IIT-Madras has a unique ‘Credit System’. The model works through credits that are earned by the industry through academic interactions with the institute (e.g. entrepreneurial activities, collaborative partnerships, sponsoring Ph.D./research programmes/training, internships, and recruitments, teaching, and advisory, etc). These can be exchanged for services and association with the research park.
IISc-Bangalore has instituted the Society of Innovation and Development (SID) that acts as the Institute’s scientific repository and carries out engagements with industry in three arms:
a) Core Innovation and Research with Enterprise (CORE) arm that engages with large corporates;
b) TIME2 arm that engages with medium-sized companies, and
c) STEM arm that works for start-ups.
These three arms actively work towards matching industrial requirements with the scientific knowledge repository of the institute and handle all the negotiations for pursuing collaborative work.
IIT-Delhi has established an industry interface through Foundation for Innovation and Technology Transfer (FITT) which carries out industrial consultancies, industrial training, industry-sponsored research projects, and start-ups, through which industry and the institute have derived mutual benefits.
ICT-Mumbai follows a unique model of industry linkages where more than 80% of the faculty is involved with industry either in the form of industry-sponsored research projects or industrial consultancy. The institute also offers special Ph.D. and other research programmes for industrial staff.
Government initiatives to boost R&D in India
Under the Make in India campaign, the government has taken several steps to promote science and research, and development in India. These steps have been reflected in the increase in research output and publication of research papers from India. India is fast gaining global recognition for the quality of research it has produced.
Budget 2021 included several initiatives to promote science, technology, and innovation with applications in the country. This included a total allocation of Rs 50,000 crore over 5 years for the National Research Foundation, an autonomous body envisaged to support researchers working across several streams of S&T with a special focus on universities. This will ensure that the overall research ecosystem of the country is strengthened with a focus on identified national-priority thrust areas.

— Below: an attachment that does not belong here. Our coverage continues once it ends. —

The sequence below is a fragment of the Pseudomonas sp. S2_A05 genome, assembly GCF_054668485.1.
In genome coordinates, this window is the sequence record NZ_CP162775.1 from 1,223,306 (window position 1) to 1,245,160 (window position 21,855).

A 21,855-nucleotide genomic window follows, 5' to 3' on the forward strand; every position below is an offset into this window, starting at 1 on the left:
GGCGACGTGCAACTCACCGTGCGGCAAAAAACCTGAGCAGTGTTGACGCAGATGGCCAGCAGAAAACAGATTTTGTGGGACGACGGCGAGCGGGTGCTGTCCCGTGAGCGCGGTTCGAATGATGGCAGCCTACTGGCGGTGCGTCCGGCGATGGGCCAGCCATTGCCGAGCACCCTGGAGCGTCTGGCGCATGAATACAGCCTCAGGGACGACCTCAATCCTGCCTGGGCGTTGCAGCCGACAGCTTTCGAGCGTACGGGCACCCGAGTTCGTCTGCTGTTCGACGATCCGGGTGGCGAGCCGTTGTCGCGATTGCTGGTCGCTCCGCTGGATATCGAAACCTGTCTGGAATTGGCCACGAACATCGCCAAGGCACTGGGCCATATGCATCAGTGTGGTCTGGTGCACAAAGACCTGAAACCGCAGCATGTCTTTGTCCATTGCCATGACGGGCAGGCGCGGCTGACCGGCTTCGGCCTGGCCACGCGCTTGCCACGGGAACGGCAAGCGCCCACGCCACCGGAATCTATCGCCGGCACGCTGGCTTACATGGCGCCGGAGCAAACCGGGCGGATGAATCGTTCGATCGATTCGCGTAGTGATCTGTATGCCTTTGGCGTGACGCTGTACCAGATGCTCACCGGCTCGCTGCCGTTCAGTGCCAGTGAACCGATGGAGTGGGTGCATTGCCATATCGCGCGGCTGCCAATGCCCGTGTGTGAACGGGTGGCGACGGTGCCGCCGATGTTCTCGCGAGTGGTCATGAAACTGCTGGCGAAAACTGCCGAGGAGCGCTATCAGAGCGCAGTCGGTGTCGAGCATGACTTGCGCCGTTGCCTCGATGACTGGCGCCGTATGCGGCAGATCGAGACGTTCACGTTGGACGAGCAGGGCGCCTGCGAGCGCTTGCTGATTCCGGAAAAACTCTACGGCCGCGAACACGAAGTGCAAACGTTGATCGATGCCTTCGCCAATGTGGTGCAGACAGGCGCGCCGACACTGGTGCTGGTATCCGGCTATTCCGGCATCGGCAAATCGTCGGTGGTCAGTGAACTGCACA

The Startup, Innovation & IPR division of the Ministry of Electronics & Information Technology (MeitY) has undertaken a slew of proactive, pre-emptive, and graded measures to spur the technology-led startup-innovation ecosystem in the country and give an impetus to the new and emerging technologies. MeitY had initiated TIDE 2.0 to promote tech entrepreneurship through financial and technical support to incubators engaged in supporting startups primarily engaged in using emerging technologies such as IoT, AI, Block-chain, Robotics, etc. in seven pre-identified areas of societal relevance. The seven select thematic areas identified to address societal challenges based on national priorities are in the realm of:
- Financial inclusion including digital payments
- Infrastructure and transportation
- Environment and cleantech
- Clean Energy Solutions
Given the risk factor involved in any R&D activity, the Indian government tries to lessen the burden on the companies by offering incentives on equal terms irrespective of their domestic or foreign origin. These incentives are both in the form of financial incentives (direct funding of R&D projects by the government) or fiscal incentives (tax holidays, import tariff exception). The majority of the incentives are fiscal in nature as is the case with most developing nations.
Where India stands on the global scale?
While India’s rank in the Global Innovation Index improved to 48 last year from 81 in 2015, the Economic Survey 2021 showed that India’s expenditure on R&D and innovation was very low compared with other countries. India’s investment in R&D in absolute terms clocks in at a high $48 billion per annum. That makes it the 7th highest spender on R&D. However, the same figure, as a percentage of GDP, amounts to about 0.7% which is significantly lower than the top 10 economies that spend 1.5-3% of GDP on research and innovation.
For Make in India to become a global reality, experts suggest a target of 2% of GDP for R&D spending. The government can reallocate and manage its resources. In addition, the Indian private sector currently contributes about 37% of the total R&D spending. In China, the private sector contribution to R&D is over double at 77%, in Germany it is 68% and in the USA it is 71%. The need of the hour is encouraging and incentivizing research & development in the private sector, along with making it further simpler and more encouraging. It is this combination of private and public spending on research that will give a boost to innovation and make India a hub for global R&D.
With a huge domestic market, a very talented base of scientists and engineers, and the right government initiatives, it is just a matter of time that India will emerge as the next global hub for R&D doing some cutting-edge work across industry verticals.